Lodgings and meals can be found along the Salkantay Trail. They can either be booked in advance, or, if you’re super easy-going, be booked on the go. Alternatively, you can go totally self-sufficient and take everything with you. You can buy water along the trail too. So, unlike other multi-day hikes in Peru, like Huayhuash or Santa Cruz, you do not need to boil river water or use filtration tablets as you go.

Is the Salkantay Trek in Peru Free?

No permits are currently required to hike the Salkantay Trail. However, you will need a ticket to enter Machu Picchu at the end of the trek. Also, if you plan on hiking any of the three mountain trails within Machu Picchu, you will also need to buy these tickets in advance too. Again, be mindful, that tickets for Huayna Picchu sell out months in advance, as there is a limit of just 200 people per day. So, you may need to be a little more organised than usual if you plan to hike this trail. The prices are as follows:

  • Machu Picchu entrance: S/152 ($41USD) plus S/4.10 ($1USD) for the online card payment fee.
  • Huayna Picchu Mountain + Circuito 4: S/200 ($54USD) plus S/5.40 ($1.50USD) for the online card payment fee.
  • Huchuy Picchu Mountain + Circuito 4: S/152 ($41USD) plus S/4.10 ($1USD) for the online card payment fee.
  • Machu Picchu Mountain + Circuito 3: S/200 ($54USD) S/5.40 ($1.50USD) for the online card payment fee.

What Is the Salkantay Trek Altitude?

The Salkantay Trail altitude reaches a height of 4,600m above sea level. Before embarking on the Salkantay Trek to Machu Picchu, it is recommended to spend at least 2-3 days in Cusco, acclimatising. This should help prevent any severe altitude sickness.

What Is the Salkantay Trek Distance?

The Salkantay Trail covers a distance of 80km, give or take which route you choose to take and which bits you hike. It may sound a lot, but over five days, the Salkantay Trek is very doable. Mostly, it’s about being well acclimatised, rather than the distance and any elevation gain that will be the difficult part.

Travel Insurance

SafetyWing is an excellent budget-friendly travel insurance provider. Personally, Beck and I have used SafetyWing’s Nomad Insurance many times to insure our trips. The Nomad Insurance is fantastic value for money with a smaller additional cost to add a partner. Unlike most other insurance companies, there’s an option to pay on a monthly basis, similar to having a prepaid phone plan. Better yet, there’s no lock-in contract. In addition, you can cancel at any time, which will take effect the month after.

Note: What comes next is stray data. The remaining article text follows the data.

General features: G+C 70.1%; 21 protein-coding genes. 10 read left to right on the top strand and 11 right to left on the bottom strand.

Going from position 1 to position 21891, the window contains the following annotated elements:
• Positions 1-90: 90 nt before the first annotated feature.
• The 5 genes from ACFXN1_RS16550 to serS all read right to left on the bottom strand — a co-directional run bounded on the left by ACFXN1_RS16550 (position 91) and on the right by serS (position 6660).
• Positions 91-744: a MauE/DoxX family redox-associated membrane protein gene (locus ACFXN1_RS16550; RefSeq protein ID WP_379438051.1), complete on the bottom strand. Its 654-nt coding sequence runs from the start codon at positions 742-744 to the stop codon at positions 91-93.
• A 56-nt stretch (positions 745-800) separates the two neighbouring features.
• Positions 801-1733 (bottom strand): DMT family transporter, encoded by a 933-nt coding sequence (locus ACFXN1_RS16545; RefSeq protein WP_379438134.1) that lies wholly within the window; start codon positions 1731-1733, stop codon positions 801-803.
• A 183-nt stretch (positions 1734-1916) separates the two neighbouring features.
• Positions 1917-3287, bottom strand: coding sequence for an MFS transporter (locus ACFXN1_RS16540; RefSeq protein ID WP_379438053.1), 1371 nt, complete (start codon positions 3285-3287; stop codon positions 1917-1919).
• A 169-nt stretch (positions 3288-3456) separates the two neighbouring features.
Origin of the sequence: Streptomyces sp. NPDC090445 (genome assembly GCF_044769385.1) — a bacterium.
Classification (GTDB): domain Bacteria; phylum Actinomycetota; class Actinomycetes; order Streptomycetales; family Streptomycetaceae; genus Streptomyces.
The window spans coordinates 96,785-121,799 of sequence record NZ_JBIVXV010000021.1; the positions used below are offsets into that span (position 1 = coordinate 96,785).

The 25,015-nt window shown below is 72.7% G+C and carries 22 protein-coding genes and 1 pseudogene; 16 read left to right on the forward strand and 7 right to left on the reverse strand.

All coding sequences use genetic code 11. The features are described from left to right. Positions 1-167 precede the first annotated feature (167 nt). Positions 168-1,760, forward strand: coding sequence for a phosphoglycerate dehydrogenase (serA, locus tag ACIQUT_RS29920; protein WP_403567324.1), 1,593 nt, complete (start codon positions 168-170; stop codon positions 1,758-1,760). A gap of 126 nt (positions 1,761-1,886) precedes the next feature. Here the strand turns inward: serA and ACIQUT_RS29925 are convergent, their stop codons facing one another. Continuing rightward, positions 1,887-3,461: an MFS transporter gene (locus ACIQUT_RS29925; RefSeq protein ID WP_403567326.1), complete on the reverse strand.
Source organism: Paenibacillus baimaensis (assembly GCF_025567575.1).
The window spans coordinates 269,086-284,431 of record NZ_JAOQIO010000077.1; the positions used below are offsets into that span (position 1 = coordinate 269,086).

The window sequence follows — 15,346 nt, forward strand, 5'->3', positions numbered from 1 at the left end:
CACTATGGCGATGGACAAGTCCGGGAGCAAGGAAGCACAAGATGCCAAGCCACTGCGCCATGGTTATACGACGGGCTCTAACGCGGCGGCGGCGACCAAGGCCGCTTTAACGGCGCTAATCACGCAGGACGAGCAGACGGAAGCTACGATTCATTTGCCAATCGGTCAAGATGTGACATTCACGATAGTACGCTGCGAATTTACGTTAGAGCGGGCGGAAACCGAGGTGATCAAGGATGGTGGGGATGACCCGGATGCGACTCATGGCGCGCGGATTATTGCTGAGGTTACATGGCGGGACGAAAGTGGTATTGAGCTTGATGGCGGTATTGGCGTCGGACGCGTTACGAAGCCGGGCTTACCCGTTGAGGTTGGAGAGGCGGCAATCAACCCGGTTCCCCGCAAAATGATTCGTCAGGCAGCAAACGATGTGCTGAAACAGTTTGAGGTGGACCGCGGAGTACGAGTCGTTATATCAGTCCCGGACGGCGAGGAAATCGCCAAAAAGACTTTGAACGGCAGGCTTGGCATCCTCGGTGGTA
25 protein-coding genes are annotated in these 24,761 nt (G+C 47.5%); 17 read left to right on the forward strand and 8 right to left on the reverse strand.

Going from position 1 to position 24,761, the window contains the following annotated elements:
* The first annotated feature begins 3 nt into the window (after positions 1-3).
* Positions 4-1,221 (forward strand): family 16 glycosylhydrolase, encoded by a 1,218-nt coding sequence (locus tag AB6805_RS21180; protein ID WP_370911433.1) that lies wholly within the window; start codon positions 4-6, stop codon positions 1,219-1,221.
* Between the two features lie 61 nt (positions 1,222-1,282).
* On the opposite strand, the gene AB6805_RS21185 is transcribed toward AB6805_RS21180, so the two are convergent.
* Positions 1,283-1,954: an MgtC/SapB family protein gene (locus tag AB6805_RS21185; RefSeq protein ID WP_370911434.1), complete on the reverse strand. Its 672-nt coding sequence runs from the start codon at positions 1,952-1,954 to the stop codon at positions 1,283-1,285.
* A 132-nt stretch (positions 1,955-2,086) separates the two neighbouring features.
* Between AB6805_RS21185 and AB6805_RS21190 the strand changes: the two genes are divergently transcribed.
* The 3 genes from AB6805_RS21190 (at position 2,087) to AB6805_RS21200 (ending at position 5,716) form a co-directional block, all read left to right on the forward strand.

For shorter trips, it’s also possible to use Nomad Insurance for trips lasting just days or just 2–3 weeks. Indeed, SafetyWing is cheaper than almost all other travel insurance policies and covers just as much and sometimes more.

SafetyWing is a modern travel insurance company that is certainly leading the way in terms of how travel insurance should work in the future. Use the widget below to suss out a quote today.

Five Hiking Essentials

Five Camping Essentials

Make sure to also pack 2–3L of water each day, sunglasses, sunscreen and a hat.

For a more comprehensive hiking gear list, check out our 66 Travel Accessories That You Must Travel With. Otherwise, for a general summary of everything you’d need for a trip, visit our Ultimate Packing Checklist.

Bonus Tips

  • See more of the Sacred Valley: to experience a quieter Sacred Valley, and equally as impressive Inca ruins, then the Choquequirao hike should be up there as a consideration during your stay in Cusco.
  • Help in acclimatising: as previously mentioned, Dan and I were quite diligent in making sure we were altitude ready for the Salkantay Trail. After a few days of rest in Cusco, we took a day trip to the Moray Ruins and Maras Salt Mines, as well as the day hike to Huchuy Qosqo.
  • Passport: you MUST remember to take your passport on the Salkantay Trek to Machu Picchu. You will need it at control points and to gain access to the archaeological site itself.
  • Hike more of South America: For more amazing hikes, check out our other guides in South America.
Salkantay Trail pinterest

Have you done the Salkantay Trek in Peru or even the one-day trip from Cusco to Laguna Humantay? If you have any tips or useful information for our readers, be sure to leave them in the comments below.

Beck Piggott

With an art and design based background, Beck uses photography and writing to help inspire readers to climb mountains, hike coastal trails and chase waterfalls around the globe.